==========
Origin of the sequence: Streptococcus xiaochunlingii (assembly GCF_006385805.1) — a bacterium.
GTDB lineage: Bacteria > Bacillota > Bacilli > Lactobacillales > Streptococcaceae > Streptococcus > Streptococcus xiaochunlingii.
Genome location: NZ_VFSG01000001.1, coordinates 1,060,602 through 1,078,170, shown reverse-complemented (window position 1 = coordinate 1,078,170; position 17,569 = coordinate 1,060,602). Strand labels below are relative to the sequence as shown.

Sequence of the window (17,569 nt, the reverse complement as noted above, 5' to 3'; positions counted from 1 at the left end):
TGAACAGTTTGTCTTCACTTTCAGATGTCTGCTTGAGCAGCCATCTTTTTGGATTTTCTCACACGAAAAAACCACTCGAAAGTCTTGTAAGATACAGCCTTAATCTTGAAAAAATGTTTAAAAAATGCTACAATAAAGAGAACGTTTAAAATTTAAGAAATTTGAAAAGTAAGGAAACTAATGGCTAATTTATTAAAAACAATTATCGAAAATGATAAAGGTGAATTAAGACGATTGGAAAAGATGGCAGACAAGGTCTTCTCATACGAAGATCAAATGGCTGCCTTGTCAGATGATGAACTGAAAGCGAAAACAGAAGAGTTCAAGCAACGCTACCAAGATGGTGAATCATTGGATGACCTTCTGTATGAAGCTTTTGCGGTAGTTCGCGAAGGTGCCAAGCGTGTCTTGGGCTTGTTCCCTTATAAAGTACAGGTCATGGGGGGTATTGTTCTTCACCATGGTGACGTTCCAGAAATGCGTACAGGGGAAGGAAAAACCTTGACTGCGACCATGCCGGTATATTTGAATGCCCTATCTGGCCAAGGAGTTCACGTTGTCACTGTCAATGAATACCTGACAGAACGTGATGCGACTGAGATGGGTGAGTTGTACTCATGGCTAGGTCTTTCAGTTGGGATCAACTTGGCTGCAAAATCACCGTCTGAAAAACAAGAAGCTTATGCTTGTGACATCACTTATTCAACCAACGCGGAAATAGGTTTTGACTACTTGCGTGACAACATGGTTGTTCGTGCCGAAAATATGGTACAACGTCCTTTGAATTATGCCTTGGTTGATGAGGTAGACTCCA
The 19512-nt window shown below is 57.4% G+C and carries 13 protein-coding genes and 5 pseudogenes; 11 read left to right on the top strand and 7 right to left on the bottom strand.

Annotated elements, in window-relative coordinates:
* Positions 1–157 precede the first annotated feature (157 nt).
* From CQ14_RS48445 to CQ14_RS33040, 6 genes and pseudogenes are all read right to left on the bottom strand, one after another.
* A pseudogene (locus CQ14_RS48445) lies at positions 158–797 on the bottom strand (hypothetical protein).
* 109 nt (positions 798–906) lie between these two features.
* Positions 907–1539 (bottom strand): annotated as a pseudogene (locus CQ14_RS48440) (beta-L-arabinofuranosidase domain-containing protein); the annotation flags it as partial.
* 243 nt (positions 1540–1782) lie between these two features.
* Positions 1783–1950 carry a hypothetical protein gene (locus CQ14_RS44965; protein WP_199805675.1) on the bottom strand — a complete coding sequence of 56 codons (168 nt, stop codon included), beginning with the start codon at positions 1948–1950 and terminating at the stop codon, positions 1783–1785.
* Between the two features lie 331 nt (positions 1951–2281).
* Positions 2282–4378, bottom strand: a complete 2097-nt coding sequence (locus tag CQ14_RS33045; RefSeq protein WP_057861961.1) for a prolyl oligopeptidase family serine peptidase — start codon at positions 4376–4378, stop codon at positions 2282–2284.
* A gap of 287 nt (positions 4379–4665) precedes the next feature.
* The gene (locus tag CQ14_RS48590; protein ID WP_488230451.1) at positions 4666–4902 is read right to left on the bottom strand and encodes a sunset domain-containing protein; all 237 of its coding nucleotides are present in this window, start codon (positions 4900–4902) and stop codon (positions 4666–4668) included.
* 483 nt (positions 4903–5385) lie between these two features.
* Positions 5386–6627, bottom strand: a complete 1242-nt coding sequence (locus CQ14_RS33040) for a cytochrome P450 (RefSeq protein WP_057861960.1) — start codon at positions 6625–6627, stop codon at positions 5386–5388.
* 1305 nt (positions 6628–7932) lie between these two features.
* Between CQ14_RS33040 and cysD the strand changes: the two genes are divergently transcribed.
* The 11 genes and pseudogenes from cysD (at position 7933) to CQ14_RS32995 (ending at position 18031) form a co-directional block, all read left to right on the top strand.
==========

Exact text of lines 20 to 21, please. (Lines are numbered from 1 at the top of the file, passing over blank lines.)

* Positions 5386–6627, bottom strand: a complete 1242-nt coding sequence (locus CQ14_RS33040) for a cytochrome P450 (RefSeq protein WP_057861960.1) — start codon at positions 6625–6627, stop codon at positions 5386–5388.
* 1305 nt (positions 6628–7932) lie between these two features.